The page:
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Scream Painting

The Scream painting is popularly known as a creation by Norwegian Expressionist artist Edvard Munch at the turn of the nineteenth century. The painted face in the work is becoming one of the best iconic images of modern art, viewed as representative of the fear of man's primitive nature. The image itself consists of a distorted collage of geometric figures that appear to have come out of a nightmare. These figures are meant to represent the ravages that man's imagination has wrought upon his reality. The painter was trying to portray the devastation that these senseless creations have caused. His painting also tries to make the viewer see the larger picture; to try and give some kind of meaning to these visually twisted images.

The origins of The Scream can be traced to the highly influential art of Impressionism. Impressionism is a style of painting that was characterized by an obsessive focus on the appearance of objects, in contrast to the more conventional Western art that emphasized the importance of the content of a work. The style was highly controversial and resulted in intense debates between French artists. French critics claimed that Impressionism was a form of over-expression, or the distortion of reality in order to make a point. Other critics focused on the excess of colors used and said that this was a distraction from the true beauty of a work.

It was after the death of Louis Comfort Tiffany that a second Impressionist movement came about. Thomas Moran developed a new way of painting that was far different than any of his predecessors. This was due largely to the fact that he lived a much less stressful life, which allowed him to paint much more freely and intensely.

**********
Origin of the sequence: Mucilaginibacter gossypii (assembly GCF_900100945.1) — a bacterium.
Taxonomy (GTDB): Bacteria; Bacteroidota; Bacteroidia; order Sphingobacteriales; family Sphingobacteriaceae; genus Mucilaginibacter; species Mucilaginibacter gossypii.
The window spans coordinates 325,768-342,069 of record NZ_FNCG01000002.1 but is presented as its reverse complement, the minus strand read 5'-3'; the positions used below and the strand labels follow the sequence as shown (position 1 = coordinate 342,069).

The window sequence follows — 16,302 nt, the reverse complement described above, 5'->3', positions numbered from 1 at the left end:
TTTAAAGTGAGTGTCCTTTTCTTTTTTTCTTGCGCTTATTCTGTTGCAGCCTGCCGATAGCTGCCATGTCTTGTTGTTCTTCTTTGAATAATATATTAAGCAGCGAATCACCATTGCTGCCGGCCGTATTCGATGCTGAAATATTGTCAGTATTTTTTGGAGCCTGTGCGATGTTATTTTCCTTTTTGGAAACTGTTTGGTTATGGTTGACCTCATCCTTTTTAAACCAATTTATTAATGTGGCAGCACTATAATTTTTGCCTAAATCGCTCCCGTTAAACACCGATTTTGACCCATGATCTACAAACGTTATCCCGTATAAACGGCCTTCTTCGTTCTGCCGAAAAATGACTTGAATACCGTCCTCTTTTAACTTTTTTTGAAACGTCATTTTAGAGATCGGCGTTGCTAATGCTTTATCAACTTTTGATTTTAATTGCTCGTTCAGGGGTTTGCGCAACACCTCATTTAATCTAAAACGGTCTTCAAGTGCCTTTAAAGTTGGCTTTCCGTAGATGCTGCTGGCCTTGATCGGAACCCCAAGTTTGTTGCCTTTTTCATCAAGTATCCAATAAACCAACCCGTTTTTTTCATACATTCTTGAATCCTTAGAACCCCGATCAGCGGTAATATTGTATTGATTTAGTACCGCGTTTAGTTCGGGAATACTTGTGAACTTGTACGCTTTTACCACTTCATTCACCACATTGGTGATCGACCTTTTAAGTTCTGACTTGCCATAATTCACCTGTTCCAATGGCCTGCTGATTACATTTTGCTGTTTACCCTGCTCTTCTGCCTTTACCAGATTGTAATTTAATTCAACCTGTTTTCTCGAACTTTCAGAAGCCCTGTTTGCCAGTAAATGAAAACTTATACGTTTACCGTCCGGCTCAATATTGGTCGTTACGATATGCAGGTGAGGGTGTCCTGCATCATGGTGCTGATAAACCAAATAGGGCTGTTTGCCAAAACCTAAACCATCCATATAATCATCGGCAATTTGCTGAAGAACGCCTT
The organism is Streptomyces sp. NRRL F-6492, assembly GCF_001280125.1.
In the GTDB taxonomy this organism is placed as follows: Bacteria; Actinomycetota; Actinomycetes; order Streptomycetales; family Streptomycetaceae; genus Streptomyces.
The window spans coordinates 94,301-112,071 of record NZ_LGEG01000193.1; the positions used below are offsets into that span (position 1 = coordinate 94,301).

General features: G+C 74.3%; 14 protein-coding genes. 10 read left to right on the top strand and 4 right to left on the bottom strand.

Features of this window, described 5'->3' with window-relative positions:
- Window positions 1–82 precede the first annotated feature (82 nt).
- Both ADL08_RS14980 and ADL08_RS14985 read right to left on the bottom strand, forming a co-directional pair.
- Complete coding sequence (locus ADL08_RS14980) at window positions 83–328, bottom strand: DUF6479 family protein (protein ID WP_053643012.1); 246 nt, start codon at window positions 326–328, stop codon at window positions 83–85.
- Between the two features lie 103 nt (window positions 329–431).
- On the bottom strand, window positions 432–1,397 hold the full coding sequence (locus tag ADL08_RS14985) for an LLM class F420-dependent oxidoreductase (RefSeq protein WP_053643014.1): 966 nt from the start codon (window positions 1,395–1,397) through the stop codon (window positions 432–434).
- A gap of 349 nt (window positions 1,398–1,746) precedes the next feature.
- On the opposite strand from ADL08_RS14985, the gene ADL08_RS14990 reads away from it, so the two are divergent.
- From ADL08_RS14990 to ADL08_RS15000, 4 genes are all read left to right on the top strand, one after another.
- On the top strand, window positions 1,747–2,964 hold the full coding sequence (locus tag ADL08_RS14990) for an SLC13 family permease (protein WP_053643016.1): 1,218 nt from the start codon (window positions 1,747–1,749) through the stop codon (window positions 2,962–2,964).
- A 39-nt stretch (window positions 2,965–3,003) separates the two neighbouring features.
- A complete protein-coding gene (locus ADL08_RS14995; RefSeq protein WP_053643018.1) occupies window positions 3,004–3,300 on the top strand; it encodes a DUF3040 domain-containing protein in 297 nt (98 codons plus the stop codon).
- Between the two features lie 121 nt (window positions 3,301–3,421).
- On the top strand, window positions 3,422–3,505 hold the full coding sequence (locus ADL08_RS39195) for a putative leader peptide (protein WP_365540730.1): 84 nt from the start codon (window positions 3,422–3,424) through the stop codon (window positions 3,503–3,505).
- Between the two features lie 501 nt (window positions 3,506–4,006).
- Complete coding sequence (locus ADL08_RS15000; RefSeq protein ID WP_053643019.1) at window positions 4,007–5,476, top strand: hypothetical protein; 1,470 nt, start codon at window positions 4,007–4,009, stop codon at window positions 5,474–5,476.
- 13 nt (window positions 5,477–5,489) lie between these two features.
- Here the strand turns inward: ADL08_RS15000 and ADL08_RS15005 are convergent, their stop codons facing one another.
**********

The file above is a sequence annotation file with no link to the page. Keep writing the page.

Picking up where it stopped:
The Impressionists had a strong influence on other artists, especially those from France and Germany. However, it was also shared by artists such as Pablo Picasso, Moet et Chandon and Georges Braque. All of these artists were able to create works of art that had much more depth and meaning than their American counterparts. Their paintings had a life and style all their own. They are often regarded as the first real expression of abstract art.

Impressionism came to an end with the First World War. Art collectors began to restore paintings which were considered to be lost. These works are now much sought after and are often very expensive. Many people invest in paintings which have been discovered in museums or private collections. Some private collectors are even willing to go so far as to insure that the artwork will be sold in the future.

Today, there are still numerous examples of Impressionist paintings. There is one for every day of the year. One of the paintings that is often found in offices and homes is the Mona Lisa. This work by Leonardo da Vinci is a breathtaking example of beauty and skill.

This painting has a lot of relevance. For one thing, da Vinci is one of the few artists to have a wife and children who remain faithful to him. This painting, done around 15 years before his death, shows da Vinci's fascination with humanity. It shows the artist's desire to see humanity as it really is.

It was during this time that his painting started to take on a life of its own. One story has it that he was asked to make a larger sized version of this painting for his grave where it would be appreciated by friends and family. Through the efforts of a trusted servant, the painting was completed. Today, the Catacombs of Paris remain a testament to the dedication which this great artist gave to his craft.

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